Rimon Artist Salon
I Sing for Bathsheba: Looking for God in Drag
The Rimon Artist Salon Series opens its thirteenth season with I Sing for Bathsheba: Looking for God in Drag. The performance/dialogue features playwright and performance artist Max Yeshaye Brumberg-Kraus in conversation with artist-scholar Noam Sienna.
Queer theater artist Max Brumberg-Kraus is drawn to drag as a way to subvert conventional gender roles and rules and to provoke critical self-awareness. Embracing the fluid and incongruous in his monologue series I Sing for Bathsheba, Max explores the intersection of drag performance and iconic texts from the Hebrew Bible—especially the voices of women as written by men. Max invites audiences into his heightened performance of gender and his search for the sacred, while considering marginalized voices in our midst and in our past.
Max Yeshaye Brumberg-Kraus is a playwright, poet, and performance artist currently based in the Twin Cities. He graduated from Beloit College with majors in theatre and classics. He received departmental honors in theatre for his play, Henosis, about the after-lives of the ancient poet Sappho and 20th French gay pornographer J.D. Cadinot. In 2014 he co-founded the House of Larva Drag Co-Operative, and from 2015-16 he served as the Artistic Director of Beloit Independent Theatre Experience. Since moving to Minnesota, he has engaged in a number of theatre projects--from performing as a queer Isaiah the Prophet for Day of the Dead Poet Slam and the Book Worms puppet show at In the Heart of the Beast Theatre to drag acts with Patrick's Cabaret, Pangea, 20% Theatre Company, and others. Max was a member of the 2017-18 Arts Organizing Institute at Pangea World Theatre and is one of six Emerging Leader Fellows with ARC (Arts, Religion, Culture). He works in marketing at the United Theological Seminary of the Twin Cities where he is pursuing an MA in Theology and the Arts.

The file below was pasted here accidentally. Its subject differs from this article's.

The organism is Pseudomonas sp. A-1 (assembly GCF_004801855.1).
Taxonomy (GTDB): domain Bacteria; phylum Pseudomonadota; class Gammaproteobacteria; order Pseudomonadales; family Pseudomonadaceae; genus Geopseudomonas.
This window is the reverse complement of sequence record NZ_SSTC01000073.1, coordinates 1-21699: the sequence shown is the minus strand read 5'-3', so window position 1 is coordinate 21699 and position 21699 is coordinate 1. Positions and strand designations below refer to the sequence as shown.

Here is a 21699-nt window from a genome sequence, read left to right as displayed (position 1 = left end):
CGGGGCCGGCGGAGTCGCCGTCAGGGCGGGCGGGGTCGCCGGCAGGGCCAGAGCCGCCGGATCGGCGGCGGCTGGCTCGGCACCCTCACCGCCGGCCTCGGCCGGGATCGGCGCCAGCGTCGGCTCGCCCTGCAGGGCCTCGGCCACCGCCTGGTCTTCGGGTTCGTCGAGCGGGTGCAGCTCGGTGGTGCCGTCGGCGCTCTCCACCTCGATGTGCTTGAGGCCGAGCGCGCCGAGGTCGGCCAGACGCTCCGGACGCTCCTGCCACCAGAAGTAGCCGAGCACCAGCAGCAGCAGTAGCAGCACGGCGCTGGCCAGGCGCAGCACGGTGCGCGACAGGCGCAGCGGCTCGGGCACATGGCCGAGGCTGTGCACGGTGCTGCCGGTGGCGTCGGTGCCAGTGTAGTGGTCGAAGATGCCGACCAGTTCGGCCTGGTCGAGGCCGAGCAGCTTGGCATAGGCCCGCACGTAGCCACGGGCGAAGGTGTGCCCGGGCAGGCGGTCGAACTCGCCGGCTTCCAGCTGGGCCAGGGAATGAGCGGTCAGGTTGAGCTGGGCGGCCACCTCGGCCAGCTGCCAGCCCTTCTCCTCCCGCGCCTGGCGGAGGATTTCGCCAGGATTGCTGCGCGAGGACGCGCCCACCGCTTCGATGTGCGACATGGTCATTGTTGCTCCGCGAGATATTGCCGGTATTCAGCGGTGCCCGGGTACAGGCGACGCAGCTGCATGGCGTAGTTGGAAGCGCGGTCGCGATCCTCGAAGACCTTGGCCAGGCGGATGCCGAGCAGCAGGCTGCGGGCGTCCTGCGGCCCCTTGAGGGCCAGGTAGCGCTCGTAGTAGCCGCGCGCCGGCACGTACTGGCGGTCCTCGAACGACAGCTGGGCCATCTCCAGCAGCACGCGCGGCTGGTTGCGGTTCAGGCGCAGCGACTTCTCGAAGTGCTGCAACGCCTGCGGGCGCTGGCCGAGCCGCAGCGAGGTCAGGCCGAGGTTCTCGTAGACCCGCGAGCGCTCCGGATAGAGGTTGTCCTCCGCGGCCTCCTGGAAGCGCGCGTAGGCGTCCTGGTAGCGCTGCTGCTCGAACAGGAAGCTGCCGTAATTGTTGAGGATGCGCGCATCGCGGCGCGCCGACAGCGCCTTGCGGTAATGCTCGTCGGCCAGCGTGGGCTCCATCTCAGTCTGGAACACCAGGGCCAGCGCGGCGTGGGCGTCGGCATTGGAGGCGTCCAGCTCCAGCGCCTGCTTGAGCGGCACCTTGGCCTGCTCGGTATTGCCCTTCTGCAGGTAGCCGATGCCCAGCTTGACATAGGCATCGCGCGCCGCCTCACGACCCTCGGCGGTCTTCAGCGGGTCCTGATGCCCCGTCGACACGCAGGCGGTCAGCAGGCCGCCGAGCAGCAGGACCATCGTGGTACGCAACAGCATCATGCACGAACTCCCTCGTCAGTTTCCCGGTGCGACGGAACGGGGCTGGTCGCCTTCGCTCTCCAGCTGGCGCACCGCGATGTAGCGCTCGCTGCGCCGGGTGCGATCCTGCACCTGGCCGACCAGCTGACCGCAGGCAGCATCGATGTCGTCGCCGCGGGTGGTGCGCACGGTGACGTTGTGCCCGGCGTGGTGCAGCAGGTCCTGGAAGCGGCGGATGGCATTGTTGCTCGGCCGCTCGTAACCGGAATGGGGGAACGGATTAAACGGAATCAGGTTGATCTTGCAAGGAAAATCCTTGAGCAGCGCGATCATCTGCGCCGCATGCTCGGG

Noam Sienna is a Jewish educator, artist, and doctoral candidate in Jewish History and Museum Studies at the University of Minnesota. He also holds degrees in Anthropology and Religious Studies from Brandeis University and the University of Toronto. He has taught and lectured about Jewish cultural heritage at academic and community venues around the world, and he has published articles about Jewish history, culture, and art in both scholarly and popular journals. He is the editor of the recent publication, A Rainbow Thread: An Anthology of Queer Jewish Texts from the First Century to 1969.
The Rimon Artist Salons have been called “one of the leading series of Jewish events in the country.” Since 2007, Salons have investigated dance, photography, slam poetry, popular music, puppetry, glass arts, fiction, papercutting, multimedia installation, film, architecture, theater, painting, video, and non-fiction.
The series is made possible by the voters of Minnesota through a grant from the Metropolitan Regional Arts Council, thanks to a legislative appropriation from the arts and cultural heritage fund. It is also funded in part by gifts from Bruce Goodman, the Oren and Sharron Steinfeldt Foundation, and an anonymous gift in memory of David Tychman.
Presented by Rimon: The Minnesota Jewish Arts Council. Rimon is an initiative of the Minneapolis Jewish Federation.
Admission is $12 ($6 for ages 36 and under) and may be reserved by contacting the Rimon office at 952-381-3449 or at www.rimonMN.org.
Sign language interpretation is available upon request with 10 days advance notice.